The final question was directed at Capps and the state of Oregon and had to do with teaching Chinuk Wawa at the college level. Capps then became the moderator for a moment when he deferred to Tribal leaders and asked a question of his own – “How can we at the state level help Tribes get Native language into the school systems?”

Leno talked about what the Grand Ronde Tribe has done in that regard.

“If you are going to change the opinion of Native American people and really make kids proud of who they are, you have to put the history of the nine Oregon Tribes in the schools,” said Leno. “And then hopefully it will get out to your other northwest Tribes.”

Leno said that Tribal students attending nearby Willamina School District were being taught about plains Indians and northeastern Tribes and not being enlightened about their own Tribal history.

“It started to become an issue for our kids and they ended up starting to teach the teachers what our culture was here in the Northwest,” said Leno. “We took it upon ourselves to start writing a curriculum and we have had a lot of interest from the schools we have reached out to. Right now our curriculum is being taught in the Willamina, Sheridan, Dallas, Springfield, McMinnville, Independence, Salem-Keizer, Beaverton, Molalla, Eugene and Marcola school districts. Every Oregon child should know about the history of the nine Oregon Tribes.”

Roblan said the reason the summit is so important is because it starts a conversation about how coastal communities can improve their economic outlets by working together with Tribes.

“This is really a great event and I appreciate being a part of it,” said Roblan.

Other panels on Wednesday were about collaborations to close the achievement gaps for rural and coastal communities, the role of post-secondary education in economic transformation, how tourism relates to the Oregon economy, how law affects economic development, why global trade matters to coastal communities and the future of intergovernmental collaboration.

Thursday’s panels covered the role of transportation infrastructure in economic development, the implications and analysis of drought and water quality in Oregon, the inevitable changes coming to schools that have historically relied on land and timber revenues to fund education, applying science to support sustainable fisheries management, disaster preparedness and marijuana legalization.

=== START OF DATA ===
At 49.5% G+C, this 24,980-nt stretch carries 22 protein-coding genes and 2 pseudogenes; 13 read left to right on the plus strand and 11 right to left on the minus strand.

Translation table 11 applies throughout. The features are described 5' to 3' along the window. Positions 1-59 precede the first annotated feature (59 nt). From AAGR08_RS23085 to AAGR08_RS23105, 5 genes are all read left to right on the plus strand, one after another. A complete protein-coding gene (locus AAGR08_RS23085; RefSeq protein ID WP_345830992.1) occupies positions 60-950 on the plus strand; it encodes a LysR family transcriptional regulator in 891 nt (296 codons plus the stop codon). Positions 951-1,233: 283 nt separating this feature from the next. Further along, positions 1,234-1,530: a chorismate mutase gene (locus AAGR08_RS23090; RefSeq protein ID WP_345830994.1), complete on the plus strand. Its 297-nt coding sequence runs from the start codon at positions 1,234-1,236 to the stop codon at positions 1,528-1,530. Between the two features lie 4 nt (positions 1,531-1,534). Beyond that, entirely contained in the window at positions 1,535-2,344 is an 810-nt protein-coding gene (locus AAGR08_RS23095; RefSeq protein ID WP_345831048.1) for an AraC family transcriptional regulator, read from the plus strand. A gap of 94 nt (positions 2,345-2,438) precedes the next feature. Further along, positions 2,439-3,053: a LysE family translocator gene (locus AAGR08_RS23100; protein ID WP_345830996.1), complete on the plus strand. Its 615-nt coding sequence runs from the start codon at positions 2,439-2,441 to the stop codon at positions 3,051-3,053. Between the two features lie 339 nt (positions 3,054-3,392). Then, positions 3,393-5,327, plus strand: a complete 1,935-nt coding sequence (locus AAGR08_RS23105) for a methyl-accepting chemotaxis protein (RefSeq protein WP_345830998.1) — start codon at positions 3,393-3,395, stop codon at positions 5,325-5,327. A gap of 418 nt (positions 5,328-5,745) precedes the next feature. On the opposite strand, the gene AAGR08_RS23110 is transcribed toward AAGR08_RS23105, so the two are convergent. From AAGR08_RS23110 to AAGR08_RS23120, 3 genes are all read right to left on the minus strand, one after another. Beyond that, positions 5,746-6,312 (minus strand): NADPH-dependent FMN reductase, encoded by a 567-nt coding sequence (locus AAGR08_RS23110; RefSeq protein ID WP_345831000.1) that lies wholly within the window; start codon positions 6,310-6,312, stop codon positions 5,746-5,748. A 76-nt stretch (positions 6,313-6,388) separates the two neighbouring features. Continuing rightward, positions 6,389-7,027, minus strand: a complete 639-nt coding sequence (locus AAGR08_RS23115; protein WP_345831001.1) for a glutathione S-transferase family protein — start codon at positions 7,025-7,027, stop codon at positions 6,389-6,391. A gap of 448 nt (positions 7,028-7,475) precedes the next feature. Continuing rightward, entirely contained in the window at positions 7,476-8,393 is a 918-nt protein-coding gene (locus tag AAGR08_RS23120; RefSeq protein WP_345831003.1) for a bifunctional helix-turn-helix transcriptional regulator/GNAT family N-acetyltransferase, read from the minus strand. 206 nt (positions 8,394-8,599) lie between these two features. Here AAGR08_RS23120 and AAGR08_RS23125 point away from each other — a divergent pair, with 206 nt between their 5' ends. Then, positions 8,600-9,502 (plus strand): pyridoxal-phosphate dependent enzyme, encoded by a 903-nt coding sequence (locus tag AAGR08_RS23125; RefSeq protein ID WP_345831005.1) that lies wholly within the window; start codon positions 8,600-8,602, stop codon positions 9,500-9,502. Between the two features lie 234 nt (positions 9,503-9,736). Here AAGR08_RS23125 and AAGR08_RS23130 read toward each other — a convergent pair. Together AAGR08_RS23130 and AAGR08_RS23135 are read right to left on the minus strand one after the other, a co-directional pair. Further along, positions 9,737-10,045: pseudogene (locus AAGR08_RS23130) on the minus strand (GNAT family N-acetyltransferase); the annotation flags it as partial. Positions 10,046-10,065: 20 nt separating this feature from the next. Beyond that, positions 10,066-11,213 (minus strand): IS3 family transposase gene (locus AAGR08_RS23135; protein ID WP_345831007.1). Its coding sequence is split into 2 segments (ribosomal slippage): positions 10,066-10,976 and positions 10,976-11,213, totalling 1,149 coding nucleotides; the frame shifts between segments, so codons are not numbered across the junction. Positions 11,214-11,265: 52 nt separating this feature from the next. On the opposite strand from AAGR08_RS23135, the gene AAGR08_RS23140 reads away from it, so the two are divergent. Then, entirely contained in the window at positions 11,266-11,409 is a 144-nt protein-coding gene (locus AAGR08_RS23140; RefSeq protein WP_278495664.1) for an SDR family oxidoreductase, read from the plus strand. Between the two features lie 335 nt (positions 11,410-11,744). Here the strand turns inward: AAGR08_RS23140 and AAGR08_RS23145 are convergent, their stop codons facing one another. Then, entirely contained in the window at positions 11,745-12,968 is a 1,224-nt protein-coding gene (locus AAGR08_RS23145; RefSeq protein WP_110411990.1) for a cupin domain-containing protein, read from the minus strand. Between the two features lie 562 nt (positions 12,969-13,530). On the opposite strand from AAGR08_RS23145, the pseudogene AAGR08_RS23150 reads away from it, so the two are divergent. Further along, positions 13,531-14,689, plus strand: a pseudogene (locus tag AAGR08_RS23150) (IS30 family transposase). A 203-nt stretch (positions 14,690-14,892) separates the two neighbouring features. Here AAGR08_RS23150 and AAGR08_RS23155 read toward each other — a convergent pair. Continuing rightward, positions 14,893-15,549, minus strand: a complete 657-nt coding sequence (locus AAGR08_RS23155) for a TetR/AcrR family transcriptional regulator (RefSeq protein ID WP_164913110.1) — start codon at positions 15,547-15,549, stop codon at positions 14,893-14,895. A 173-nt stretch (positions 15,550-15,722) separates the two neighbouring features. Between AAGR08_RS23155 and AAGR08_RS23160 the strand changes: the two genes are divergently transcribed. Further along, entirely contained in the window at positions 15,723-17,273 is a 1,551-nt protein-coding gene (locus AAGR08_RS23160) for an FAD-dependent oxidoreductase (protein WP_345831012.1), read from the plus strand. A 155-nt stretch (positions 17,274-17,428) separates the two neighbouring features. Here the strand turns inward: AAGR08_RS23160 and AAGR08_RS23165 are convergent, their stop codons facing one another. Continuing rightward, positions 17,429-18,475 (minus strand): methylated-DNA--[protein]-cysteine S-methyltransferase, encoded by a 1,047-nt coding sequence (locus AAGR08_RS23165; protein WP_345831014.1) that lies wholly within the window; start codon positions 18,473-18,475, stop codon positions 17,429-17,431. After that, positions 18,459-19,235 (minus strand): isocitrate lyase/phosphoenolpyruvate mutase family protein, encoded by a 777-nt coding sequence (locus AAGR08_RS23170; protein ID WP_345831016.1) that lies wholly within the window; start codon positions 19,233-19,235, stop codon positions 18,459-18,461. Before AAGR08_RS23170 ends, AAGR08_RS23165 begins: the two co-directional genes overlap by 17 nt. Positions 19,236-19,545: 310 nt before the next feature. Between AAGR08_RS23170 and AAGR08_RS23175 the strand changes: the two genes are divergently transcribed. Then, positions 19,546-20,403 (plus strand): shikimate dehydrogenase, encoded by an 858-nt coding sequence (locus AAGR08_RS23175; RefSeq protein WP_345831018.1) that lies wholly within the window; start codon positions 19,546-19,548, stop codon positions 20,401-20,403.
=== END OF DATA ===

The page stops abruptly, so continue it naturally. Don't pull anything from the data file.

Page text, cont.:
Roblan introduced Gov. Kate Brown during Thursday’s morning session on “Education, Workforce and Economic Growth.”

Roblan said that when the first summit was held four years ago in Coos Bay, Brown, who was Secretary of State, was the first political figure to respond to his staff’s invitation to participate.

Brown began her remarks by thanking Roblan for starting the summit and the Coastal Caucus for their leadership. Brown also thanked the Confederated Tribes of Grand Ronde for hosting the event.

“We appreciate you opening your doors and your hearts to our presence,” said Brown.

Brown acknowledged the Oregon Coast as one of the state’s seven natural wonders and said it is critical to the Oregon economy.

“I think it very important that we, as state leaders, continue to be good stewards making the necessary investments to the region to sustain economic growth and vitality in this area,” said Brown. “We are going to need educated thinkers and leaders to face the challenges before us. I’m glad to say that Oregon is bringing its ‘A’ game to these challenges with research and collaboration on the entire west coast.”

Brown also said the last year has been an awakening for understanding the region’s seismic threats and that $175 million has been designated to retrofit Oregon schools to better prepare them for such an event. She said another $30 million has been allotted for bringing emergency buildings up to current seismic standards as well.

“My efforts in this area are only going to increase,” said Brown. “These challenges on the coast will not stop us from promoting the Oregon Coast as a desirable place to live, visit and do business. I will continue to promote the Oregon Coast and the coastal tourism industry that is so critical to Oregon economies.

“The Pacific Ocean will be the focal point of a variety of really important endeavors – education and research, tourism, alternative energy and fisheries. The possibilities for innovation and development are endless.”